By applying this information to animals under human care, we investigate how environmental and management factors affect the welfare of domestic animals.
Animal welfare research is performed experimentally in laboratories, as well as on-farm, or applying epidemiological methods.
An ethogram is a detailed description of animal behaviour patterns, used for coding and describing behaviours. Fundamental information about animal behaviour is gathered by observing domestic animals, or their feral or wild relatives in natural habitats. In order to make conclusions on the welfare of animals under human care, we need knowledge on their natural behavioural patterns and needs. Some examples of important behaviours include social, and feeding behaviour, resting, communication and maternal behaviour. We also need information about cognitive abilities of the animals, and about the expression of emotions. In addition to behaviour, it is important to understand the normal physiology of the animals we study, including, for example, endocrinology and immunology.
It is challenging to estimate animal welfare, as the aim is to describe animal experiences. In others words, we develop methods to ask the animal itself, as directly and objectively as possible, how the animal feels and what it needs. Thus, it is no wonder that animal welfare science requires multidisciplinary co-operation.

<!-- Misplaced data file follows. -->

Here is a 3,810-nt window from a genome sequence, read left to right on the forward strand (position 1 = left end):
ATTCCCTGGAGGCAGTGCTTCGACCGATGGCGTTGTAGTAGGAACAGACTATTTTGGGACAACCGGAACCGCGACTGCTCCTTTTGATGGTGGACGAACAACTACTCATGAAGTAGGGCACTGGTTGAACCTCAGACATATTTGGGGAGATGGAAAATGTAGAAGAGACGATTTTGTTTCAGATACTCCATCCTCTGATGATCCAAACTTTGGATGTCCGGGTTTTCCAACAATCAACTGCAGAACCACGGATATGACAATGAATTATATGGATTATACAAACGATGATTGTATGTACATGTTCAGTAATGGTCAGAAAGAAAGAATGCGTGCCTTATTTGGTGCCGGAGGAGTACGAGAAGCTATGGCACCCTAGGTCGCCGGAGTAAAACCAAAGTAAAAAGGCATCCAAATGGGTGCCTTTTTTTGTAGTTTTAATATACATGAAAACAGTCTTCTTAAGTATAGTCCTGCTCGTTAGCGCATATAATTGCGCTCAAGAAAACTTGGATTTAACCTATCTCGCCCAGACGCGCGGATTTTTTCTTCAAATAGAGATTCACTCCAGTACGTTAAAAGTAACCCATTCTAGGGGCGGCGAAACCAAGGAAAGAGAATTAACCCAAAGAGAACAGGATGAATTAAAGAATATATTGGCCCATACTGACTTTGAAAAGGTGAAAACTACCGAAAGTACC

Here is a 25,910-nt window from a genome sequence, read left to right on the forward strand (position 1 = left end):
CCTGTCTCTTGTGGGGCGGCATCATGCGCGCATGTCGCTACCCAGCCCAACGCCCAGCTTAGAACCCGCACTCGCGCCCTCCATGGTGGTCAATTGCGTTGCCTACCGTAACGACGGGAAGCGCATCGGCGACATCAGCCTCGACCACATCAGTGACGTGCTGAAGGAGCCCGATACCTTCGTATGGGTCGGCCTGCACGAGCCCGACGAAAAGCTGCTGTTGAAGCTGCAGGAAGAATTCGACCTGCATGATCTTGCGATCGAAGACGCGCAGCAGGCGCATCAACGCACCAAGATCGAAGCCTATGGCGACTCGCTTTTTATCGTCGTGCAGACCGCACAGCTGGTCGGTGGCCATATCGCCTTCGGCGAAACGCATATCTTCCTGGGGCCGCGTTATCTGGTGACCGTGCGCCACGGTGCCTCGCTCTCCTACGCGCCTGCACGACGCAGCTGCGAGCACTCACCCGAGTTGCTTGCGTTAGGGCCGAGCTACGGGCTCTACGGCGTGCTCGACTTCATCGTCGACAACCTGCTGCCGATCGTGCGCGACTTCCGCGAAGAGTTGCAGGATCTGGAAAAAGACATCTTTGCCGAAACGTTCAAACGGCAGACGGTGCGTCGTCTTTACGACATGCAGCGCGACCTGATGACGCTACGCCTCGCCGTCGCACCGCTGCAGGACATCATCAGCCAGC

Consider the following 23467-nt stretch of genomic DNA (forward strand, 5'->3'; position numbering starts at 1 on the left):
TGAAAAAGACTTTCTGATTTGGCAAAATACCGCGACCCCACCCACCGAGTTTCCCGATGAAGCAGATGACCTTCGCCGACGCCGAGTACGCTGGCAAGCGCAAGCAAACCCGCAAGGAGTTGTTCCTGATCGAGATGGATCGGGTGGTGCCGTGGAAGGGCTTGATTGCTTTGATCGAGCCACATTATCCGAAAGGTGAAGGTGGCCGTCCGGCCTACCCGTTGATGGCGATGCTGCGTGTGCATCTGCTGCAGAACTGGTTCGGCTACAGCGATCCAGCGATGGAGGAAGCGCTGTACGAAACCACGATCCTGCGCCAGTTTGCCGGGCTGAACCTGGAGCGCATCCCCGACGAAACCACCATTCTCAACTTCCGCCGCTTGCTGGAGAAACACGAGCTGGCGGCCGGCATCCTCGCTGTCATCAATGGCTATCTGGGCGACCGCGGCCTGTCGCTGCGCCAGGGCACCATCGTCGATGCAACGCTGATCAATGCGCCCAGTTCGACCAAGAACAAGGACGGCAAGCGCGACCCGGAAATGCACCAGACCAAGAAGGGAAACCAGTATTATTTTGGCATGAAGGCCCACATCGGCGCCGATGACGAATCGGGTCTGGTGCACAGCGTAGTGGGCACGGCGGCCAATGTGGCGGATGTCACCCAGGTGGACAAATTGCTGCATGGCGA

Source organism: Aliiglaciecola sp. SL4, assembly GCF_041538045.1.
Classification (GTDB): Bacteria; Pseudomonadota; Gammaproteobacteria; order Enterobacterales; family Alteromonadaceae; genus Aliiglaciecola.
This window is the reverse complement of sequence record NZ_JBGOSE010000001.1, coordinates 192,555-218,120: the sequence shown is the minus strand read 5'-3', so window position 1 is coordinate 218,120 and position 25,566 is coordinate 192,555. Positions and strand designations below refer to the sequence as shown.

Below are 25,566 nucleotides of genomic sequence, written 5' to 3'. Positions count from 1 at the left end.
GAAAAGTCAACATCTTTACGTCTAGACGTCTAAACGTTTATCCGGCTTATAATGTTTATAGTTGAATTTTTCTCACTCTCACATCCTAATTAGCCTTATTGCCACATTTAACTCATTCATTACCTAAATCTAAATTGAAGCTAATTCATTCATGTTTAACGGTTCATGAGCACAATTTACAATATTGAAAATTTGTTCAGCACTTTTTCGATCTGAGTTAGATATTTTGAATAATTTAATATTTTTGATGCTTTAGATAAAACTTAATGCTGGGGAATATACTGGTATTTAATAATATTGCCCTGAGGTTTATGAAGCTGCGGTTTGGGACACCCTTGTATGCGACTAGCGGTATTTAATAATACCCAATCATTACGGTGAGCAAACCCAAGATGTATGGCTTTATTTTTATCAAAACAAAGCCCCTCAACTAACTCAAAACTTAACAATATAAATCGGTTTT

Basic tools for estimating animal welfare include behavioural observations and different validated behavioural tests. Deviations from "normal" behaviour, such as apathy or increased aggression, may indicate reduced level of animal welfare due to, for example, problems in the environment the animal is kept in. Other such signs include different behavioural disorders, such as tongue rolling in cattle or tail biting in pigs. Behavioural tests give us information on preferences of the animals, or tell us how much the animals are willing to work to get access to resources. Behavioural tests can also be designed to investigate animal cognition and emotional reactions.
Deviations in physiology, such as stress-induced hormonal changes, increased body temperature and pulse, are also important to record. Long-term stress may cause severe, and often permanent, changes, such as stomach ulcers, immunosuppression and loss of production. Therefore, changes in fertility, growth and health are important additional measures, while these production outcomes are too crude to be used as sole measures of animal welfare.